United States

Baggage Handler's Tip: Why You Should Rethink Ribbons On Your Suitcase

A baggage handler at Dublin Airport has raised concerns about travellers attaching ribbons to their suitcases. While these ribbons may help identify luggage, they can cause issues with the scanning process in the baggage hall, potentially leading to delays or missed flights. 

Pexels
Representative image Photo: Pexels
info_icon

For frequent flyers, the hassle of delayed baggage arrival is a common concern. Many avid travellers prefer to forgo checked bags altogether, fearing the inconvenience of picking them out from a sea of look-alike luggage or the anxiety of their bags failing to reach their intended destination.

However, for those who cannot avoid checking bags, a simple solution has long been employed: attaching a personal marker to their suitcase for easier identification upon arrival.

While this age-old luggage hack aims to streamline the baggage pick-up process, recent revelations suggest it may actually contribute to delays in retrieving luggage from the carousel. According to Dublin Airport baggage handler John, attachments such as colourful ribbons or distinctive luggage tags, though helpful for travellers in spotting their bags, can impede the scanning process in the baggage hall.

"Ribbons that people tie onto their suitcases to help identify them can cause issues with the bag being scanned," John informed RSVP Live. He explained that when bags cannot be scanned automatically due to attached accessories, they are often subjected to manual processing, potentially leading to delays or even missed flights for passengers.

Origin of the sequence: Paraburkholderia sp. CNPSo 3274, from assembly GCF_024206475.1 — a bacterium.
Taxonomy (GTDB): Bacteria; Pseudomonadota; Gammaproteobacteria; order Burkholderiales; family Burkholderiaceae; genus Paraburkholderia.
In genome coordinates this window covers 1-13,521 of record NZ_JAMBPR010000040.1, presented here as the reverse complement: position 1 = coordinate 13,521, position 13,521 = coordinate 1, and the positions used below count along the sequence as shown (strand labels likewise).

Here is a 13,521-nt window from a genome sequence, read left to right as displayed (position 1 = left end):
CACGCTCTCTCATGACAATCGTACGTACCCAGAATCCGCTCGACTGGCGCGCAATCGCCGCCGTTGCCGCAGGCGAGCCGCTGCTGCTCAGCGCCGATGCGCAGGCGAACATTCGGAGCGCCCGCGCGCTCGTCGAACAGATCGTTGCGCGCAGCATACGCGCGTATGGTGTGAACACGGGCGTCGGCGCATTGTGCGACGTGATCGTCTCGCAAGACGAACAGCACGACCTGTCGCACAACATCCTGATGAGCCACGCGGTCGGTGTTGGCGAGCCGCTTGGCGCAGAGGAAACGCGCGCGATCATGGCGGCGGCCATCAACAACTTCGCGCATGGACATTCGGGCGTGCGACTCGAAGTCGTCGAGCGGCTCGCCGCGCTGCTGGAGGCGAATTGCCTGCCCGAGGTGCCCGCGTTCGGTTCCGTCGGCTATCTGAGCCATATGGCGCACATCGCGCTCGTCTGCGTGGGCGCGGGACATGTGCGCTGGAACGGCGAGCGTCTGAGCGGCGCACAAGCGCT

To avoid such setbacks, John advises travellers to send their suitcases off without any additional identifiers, including ribbons or old travel stickers. "Take old stickers off the bag; it can cause confusion with the scanning process," he suggested.

Furthermore, certain unexpected items packed inside luggage can also trigger alarm bells at airport security checkpoints. John cautioned against packing Marzipan, a type of almond candy dough, as its density resembles that of some explosives, leading to mandatory bag removal and thorough searches.

In addition to mindful packing, John offered a simple yet effective tip to prevent baggage damage: positioning suitcases with wheels up before drop-off. While airlines are responsible for repairing or compensating passengers for damaged baggage, waiting for resolution can significantly disrupt travel plans.

By adhering to these preventative measures, travellers can mitigate the stress and inconvenience associated with baggage delays, ensuring a smoother journey from check-in to touchdown. John's insights from Dublin Airport shed light on common pitfalls and offer practical solutions to alleviate travel woes for passengers worldwide.

Advertisement

Advertisement

Advertisement

Advertisement

Advertisement

Advertisement